Fantastic album.
5.0 out of 5 stars Quite simply stunning!,
On this new 2 disc offering ‘Paradox Hotel’ we see flower kings stripped down and back to basics, which I believe is when flower kings at their best. Gone is Daniel Gildenlow, who whilst being ultra talented, I thought was just one vocalist too many on Adam and Eve. The embodiment of this group is Roine Stolt and I thought he took too much of a back seat on their previous effort.

Here on Paradox Hotel we have Roine back in full flow on vocals, with Hasse Froberg, producing their finest piece of work since Stardust We Are; this is a bold statement because in my opinion SWA is one of the finest pieces of music produced across any genre of music.

As with all Flower Kings albums, especially the double disc releases, Paradox Hotel doesn’t hit you straight away because there is just so much music to sink your teeth into. I believe it takes a good 4 or 5 listens to each disc before you really begin to appreciate just how special Paradox Hotel is.

There are just too many tracks here to describe them all individually, but I can say there is a broad spectrum of musical styles to enjoy. As with all openers to an album by flower kings you can expect a lengthy really progressive tune, Monsters and Men is no exception, it’s an absolute spine tingling beauty of a piece. Jealousy is a quiet piano duet with Roine’s vocals that again makes the hair on the back of my neck stand.  Roine Stolt gives his best vocal performance to date. Bavarian Skies which some people may find too weird is a rather bizarre but poignant view of Nazi war days from the viewpoint of a reminiscing Nazi? It’s rather haunting to say the least.
There is also some great blues guitar playing, check out Touch My Heaven and Life Will Kill You which are absolutely superlative. The Way The Waters Are Moving is a touching ode to the unfortunate victims of the recent Tsunami disaster which swept across Asia a few years ago.

All in all there are no low points to this double-disc set, contrary to what you may read elsewhere. This is the quintessential Flower Kings back to their very best, creating 18 21-carat nuggets of pure aural pleasure, and I for one am a totally born again Flower Kings fanatic.

Roine Stolt is the greatest and most prolific songwriting talent out there today and anyone that misses out on this epic is missing out on yet another masterpiece!

Check out the Instant Delivery double-disc dvd set, live in Tillburg, which is over 3 hours of Flower Kings performing so many classics it really is unbelievable! Whilst Meet the Flower Kings live felt more like a live studio effort, Instant Delivery has much more freedom to it with some great audience participation and the chance to see new boy Marcus Lillequist performing superbly on drums.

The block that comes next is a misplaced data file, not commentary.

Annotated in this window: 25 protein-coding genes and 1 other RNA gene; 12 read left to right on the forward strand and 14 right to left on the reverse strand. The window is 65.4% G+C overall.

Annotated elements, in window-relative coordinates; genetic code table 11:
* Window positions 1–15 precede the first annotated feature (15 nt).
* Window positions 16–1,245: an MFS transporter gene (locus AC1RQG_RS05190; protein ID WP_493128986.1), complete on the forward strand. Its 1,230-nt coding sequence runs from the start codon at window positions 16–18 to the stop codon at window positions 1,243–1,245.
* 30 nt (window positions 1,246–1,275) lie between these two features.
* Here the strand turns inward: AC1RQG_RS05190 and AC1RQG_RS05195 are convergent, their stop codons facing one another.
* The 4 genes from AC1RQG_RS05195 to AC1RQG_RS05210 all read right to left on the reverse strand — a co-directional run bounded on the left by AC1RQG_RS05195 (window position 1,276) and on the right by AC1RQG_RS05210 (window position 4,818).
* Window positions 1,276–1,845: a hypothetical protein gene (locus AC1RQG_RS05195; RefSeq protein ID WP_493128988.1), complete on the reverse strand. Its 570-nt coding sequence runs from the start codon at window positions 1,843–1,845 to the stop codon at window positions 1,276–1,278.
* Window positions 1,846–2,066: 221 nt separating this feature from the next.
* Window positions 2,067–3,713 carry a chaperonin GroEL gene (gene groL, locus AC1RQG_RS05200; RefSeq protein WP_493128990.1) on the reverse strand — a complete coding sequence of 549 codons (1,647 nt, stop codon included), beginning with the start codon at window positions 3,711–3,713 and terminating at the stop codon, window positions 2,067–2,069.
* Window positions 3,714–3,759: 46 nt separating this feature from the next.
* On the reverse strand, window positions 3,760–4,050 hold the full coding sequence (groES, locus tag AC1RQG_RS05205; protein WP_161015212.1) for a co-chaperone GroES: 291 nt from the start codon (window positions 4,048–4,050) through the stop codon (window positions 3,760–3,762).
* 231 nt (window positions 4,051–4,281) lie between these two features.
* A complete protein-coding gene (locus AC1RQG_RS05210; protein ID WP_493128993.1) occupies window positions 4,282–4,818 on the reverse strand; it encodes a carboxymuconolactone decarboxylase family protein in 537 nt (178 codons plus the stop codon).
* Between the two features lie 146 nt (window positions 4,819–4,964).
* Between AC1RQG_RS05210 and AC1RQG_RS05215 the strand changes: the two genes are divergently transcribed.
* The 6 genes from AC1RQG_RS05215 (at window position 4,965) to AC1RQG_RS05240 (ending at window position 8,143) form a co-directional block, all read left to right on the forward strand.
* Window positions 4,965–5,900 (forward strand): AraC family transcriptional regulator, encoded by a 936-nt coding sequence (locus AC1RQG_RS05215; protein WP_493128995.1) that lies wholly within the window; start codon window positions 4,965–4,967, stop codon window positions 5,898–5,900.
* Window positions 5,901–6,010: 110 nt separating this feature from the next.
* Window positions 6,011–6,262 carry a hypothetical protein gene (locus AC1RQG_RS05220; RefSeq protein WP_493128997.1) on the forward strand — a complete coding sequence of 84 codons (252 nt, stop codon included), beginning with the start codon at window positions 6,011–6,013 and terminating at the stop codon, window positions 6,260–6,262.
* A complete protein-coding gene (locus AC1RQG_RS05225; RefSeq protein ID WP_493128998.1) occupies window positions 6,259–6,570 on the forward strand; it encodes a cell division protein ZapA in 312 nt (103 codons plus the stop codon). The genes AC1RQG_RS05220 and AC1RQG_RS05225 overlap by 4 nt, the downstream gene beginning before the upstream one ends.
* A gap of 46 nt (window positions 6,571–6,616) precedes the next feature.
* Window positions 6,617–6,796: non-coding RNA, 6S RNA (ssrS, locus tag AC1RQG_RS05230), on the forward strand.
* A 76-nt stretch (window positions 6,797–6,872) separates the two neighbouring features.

Spotlight Conclusion


To me, the question remains, what exactly is the paradox of this hotel we call earth?  Is it the contrasting ideals of mankind, which are often incompatible?  Is it merely the juxtaposition of opposites?  Is it the contrast of valuing the individual seeking to “free the inner mind” weighted against the vast scale of cosmic significance?  It could be the cohabitation of the hotel by both Monsters and Men – heroes and villains, spiritual leaders and spiritual oppressors, those who are capable of compassion and those who aren’t.  If we’re truly honest with ourselves, rather than seeing all of humanity in such binary light (a concept this album really seeks to challenge), we’d be willing to recognize that much of the paradox exists within our own hearts: in so many ways, we are each torn between our desire to love and be loved and our own closet demons — the selfishness that somehow coexists with all of our good intentions to be selfless.  Furthermore, in evaluating the key figures filling the guestbook, it becomes more and more apparent that even the monsters we can’t truly live without: jealousy is intrinsic to love, just as greed is intrinsic to progress.  Capturing and transforming all elements of human emotion and experience is in itself a paradox of existence, combining the yin and the yang, harnessing the id and the ego in order to right what is wrong and advance toward what is ultimately to be desired.

To take one further step backward, Paradox Hotel itself is paradoxical for its simultaneously critical yet optimistic view of humanity.  It’s inspiring because it sees the potential for human greatness despite all the wrong that has persisted throughout history.  It takes into account that there is something broken about us, and yet posits that there is a way forward to the healing of the “sacred heart” of mankind.  These broad brushstrokes are a good foundation for those who stand for social justice, for preserving our world, for encouraging love over hatred.  The challenge of implementing change, of course, is in the details – in the inspiration of individuals and nations to take their part.

Paradox Hotel, therefore, works within the framework of viewing the earth, and human existence itself, as a permanent yet temporary state – life being an overnight stay in a rented room that other generations will inhabit after we’re long gone.  Bookended by tracks that focus on taking a step outside of the world we live in, the album points to the fact that the only way to view our rented space properly is to appreciate it on both an individual and a cosmic level.  The world is, in fact, a place we pay to visit (with our very lives), but it isn’t really a permanent residence, and so it should be our responsibility to do our part to preserve and prepare it for future generations.  That begins with the internal “Minor Giant Steps” and spreads outward into our spheres of influence and beyond.